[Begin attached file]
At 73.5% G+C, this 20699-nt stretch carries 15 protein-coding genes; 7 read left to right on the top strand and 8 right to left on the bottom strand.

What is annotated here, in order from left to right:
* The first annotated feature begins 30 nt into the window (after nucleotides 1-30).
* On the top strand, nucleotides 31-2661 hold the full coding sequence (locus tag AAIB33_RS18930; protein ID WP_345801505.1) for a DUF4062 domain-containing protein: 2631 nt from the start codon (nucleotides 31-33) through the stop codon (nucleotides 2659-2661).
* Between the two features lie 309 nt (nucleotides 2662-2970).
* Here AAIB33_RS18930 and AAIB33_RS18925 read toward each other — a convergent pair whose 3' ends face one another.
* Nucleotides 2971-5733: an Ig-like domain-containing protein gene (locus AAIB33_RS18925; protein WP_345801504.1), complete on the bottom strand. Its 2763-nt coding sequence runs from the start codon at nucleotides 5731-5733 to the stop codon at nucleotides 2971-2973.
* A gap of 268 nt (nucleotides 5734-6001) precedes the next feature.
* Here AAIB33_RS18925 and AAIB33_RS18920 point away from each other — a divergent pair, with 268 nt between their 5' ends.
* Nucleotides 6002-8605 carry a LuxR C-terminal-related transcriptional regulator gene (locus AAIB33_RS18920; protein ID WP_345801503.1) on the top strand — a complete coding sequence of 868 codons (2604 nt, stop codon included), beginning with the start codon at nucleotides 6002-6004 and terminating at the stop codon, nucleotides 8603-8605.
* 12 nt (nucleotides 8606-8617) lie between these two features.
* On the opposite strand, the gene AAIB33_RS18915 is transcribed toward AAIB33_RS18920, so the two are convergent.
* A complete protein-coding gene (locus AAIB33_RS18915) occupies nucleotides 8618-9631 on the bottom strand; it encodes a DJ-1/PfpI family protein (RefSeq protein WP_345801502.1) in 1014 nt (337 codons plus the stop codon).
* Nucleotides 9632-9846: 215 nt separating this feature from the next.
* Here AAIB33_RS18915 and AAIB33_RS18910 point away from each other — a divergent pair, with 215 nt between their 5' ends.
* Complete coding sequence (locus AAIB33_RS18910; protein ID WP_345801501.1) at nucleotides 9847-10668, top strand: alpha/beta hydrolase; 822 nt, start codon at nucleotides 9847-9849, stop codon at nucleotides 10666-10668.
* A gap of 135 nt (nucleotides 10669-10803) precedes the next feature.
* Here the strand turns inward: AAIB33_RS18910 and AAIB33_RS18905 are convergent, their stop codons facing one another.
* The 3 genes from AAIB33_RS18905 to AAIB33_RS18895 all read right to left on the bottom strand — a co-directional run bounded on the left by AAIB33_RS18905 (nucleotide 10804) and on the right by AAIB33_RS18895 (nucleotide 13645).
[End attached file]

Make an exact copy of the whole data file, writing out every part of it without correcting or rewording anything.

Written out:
At 73.5% G+C, this 20699-nt stretch carries 15 protein-coding genes; 7 read left to right on the top strand and 8 right to left on the bottom strand.

What is annotated here, in order from left to right:
* The first annotated feature begins 30 nt into the window (after nucleotides 1-30).
* On the top strand, nucleotides 31-2661 hold the full coding sequence (locus tag AAIB33_RS18930; protein ID WP_345801505.1) for a DUF4062 domain-containing protein: 2631 nt from the start codon (nucleotides 31-33) through the stop codon (nucleotides 2659-2661).
* Between the two features lie 309 nt (nucleotides 2662-2970).
* Here AAIB33_RS18930 and AAIB33_RS18925 read toward each other — a convergent pair whose 3' ends face one another.
* Nucleotides 2971-5733: an Ig-like domain-containing protein gene (locus AAIB33_RS18925; protein WP_345801504.1), complete on the bottom strand. Its 2763-nt coding sequence runs from the start codon at nucleotides 5731-5733 to the stop codon at nucleotides 2971-2973.
* A gap of 268 nt (nucleotides 5734-6001) precedes the next feature.
* Here AAIB33_RS18925 and AAIB33_RS18920 point away from each other — a divergent pair, with 268 nt between their 5' ends.
* Nucleotides 6002-8605 carry a LuxR C-terminal-related transcriptional regulator gene (locus AAIB33_RS18920; protein ID WP_345801503.1) on the top strand — a complete coding sequence of 868 codons (2604 nt, stop codon included), beginning with the start codon at nucleotides 6002-6004 and terminating at the stop codon, nucleotides 8603-8605.
* 12 nt (nucleotides 8606-8617) lie between these two features.
* On the opposite strand, the gene AAIB33_RS18915 is transcribed toward AAIB33_RS18920, so the two are convergent.
* A complete protein-coding gene (locus AAIB33_RS18915) occupies nucleotides 8618-9631 on the bottom strand; it encodes a DJ-1/PfpI family protein (RefSeq protein WP_345801502.1) in 1014 nt (337 codons plus the stop codon).
* Nucleotides 9632-9846: 215 nt separating this feature from the next.
* Here AAIB33_RS18915 and AAIB33_RS18910 point away from each other — a divergent pair, with 215 nt between their 5' ends.
* Complete coding sequence (locus AAIB33_RS18910; protein ID WP_345801501.1) at nucleotides 9847-10668, top strand: alpha/beta hydrolase; 822 nt, start codon at nucleotides 9847-9849, stop codon at nucleotides 10666-10668.
* A gap of 135 nt (nucleotides 10669-10803) precedes the next feature.
* Here the strand turns inward: AAIB33_RS18910 and AAIB33_RS18905 are convergent, their stop codons facing one another.
* The 3 genes from AAIB33_RS18905 to AAIB33_RS18895 all read right to left on the bottom strand — a co-directional run bounded on the left by AAIB33_RS18905 (nucleotide 10804) and on the right by AAIB33_RS18895 (nucleotide 13645).